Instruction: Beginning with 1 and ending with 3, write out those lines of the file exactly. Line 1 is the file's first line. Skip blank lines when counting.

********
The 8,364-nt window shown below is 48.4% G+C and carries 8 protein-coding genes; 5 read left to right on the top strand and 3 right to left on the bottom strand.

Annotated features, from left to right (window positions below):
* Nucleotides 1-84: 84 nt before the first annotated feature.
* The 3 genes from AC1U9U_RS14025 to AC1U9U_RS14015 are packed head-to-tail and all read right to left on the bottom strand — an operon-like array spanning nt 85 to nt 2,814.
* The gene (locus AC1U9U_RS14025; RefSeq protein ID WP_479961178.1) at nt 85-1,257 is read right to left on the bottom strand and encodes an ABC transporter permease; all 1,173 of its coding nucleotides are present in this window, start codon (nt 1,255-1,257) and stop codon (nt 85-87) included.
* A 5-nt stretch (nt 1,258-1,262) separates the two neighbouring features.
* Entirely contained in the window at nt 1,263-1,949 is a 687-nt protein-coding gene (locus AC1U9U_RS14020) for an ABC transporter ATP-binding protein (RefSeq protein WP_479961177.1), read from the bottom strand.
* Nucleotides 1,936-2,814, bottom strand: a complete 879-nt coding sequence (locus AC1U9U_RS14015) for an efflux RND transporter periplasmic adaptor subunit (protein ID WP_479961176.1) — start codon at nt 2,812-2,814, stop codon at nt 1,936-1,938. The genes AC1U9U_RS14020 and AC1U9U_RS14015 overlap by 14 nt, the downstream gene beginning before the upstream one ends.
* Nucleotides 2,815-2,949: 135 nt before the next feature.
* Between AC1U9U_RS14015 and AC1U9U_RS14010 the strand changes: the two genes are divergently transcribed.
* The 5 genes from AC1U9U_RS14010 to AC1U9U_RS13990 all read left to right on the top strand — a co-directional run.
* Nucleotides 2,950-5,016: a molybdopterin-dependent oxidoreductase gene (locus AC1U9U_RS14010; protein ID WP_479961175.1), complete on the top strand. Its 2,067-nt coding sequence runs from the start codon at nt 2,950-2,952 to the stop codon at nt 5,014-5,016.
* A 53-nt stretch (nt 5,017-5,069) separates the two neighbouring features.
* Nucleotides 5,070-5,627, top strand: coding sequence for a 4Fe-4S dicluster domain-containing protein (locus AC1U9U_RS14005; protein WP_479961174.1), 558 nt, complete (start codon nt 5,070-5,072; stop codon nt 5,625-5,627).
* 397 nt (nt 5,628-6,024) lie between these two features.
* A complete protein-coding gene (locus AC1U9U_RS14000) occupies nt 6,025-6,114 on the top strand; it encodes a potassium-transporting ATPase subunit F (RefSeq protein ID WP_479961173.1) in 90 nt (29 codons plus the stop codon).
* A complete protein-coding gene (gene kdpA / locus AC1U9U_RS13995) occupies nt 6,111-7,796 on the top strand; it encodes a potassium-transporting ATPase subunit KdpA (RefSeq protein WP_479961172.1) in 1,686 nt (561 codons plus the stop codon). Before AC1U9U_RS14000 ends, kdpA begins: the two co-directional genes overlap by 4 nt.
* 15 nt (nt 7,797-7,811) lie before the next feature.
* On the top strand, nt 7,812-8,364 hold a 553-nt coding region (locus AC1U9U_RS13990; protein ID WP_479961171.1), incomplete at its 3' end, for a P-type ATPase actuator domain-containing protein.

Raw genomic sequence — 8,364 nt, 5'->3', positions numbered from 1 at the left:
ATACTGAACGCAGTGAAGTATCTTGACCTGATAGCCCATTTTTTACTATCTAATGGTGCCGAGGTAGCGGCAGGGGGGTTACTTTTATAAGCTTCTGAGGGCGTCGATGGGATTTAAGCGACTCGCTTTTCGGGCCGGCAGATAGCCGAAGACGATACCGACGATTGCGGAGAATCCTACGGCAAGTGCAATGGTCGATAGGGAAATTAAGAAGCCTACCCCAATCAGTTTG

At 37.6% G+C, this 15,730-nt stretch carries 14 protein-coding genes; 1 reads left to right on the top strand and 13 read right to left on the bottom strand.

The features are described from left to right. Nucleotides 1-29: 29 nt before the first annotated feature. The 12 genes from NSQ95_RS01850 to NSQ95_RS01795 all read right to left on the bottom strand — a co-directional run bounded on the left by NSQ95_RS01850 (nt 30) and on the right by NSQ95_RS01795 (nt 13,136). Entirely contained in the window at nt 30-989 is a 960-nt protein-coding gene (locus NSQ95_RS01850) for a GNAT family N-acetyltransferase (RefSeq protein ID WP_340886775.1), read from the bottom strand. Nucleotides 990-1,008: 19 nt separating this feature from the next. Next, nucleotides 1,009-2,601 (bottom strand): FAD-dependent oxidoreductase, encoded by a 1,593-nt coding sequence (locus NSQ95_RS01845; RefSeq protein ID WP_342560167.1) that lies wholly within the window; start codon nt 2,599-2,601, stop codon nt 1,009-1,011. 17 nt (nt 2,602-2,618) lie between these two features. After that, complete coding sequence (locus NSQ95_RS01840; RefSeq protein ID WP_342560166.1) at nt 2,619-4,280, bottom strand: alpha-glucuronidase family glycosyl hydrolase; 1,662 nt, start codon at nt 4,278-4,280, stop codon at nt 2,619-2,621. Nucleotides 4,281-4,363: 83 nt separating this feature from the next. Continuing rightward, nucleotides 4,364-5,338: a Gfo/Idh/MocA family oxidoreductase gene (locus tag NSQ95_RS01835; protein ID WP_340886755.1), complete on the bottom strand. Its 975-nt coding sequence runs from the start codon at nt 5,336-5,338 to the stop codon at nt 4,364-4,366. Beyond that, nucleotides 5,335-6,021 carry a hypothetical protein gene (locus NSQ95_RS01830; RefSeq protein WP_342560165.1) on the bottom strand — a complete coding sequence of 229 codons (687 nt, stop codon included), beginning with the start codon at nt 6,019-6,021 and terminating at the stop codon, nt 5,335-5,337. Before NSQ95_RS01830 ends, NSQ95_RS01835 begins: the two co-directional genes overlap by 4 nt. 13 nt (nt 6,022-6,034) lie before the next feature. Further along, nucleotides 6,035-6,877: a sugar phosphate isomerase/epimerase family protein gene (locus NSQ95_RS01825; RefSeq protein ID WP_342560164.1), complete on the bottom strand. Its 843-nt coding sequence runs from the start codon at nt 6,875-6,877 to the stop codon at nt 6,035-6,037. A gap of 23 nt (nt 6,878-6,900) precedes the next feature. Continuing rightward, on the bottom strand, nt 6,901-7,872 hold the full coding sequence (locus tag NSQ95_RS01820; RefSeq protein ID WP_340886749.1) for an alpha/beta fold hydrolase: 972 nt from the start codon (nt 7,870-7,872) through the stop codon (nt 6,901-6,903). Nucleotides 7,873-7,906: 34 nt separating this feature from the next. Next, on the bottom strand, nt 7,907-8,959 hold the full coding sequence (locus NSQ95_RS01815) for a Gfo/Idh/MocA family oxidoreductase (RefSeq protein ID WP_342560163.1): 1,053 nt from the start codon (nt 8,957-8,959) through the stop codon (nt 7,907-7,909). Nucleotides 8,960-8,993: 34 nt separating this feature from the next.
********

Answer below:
The 8,364-nt window shown below is 48.4% G+C and carries 8 protein-coding genes; 5 read left to right on the top strand and 3 right to left on the bottom strand.

Annotated features, from left to right (window positions below):
* Nucleotides 1-84: 84 nt before the first annotated feature.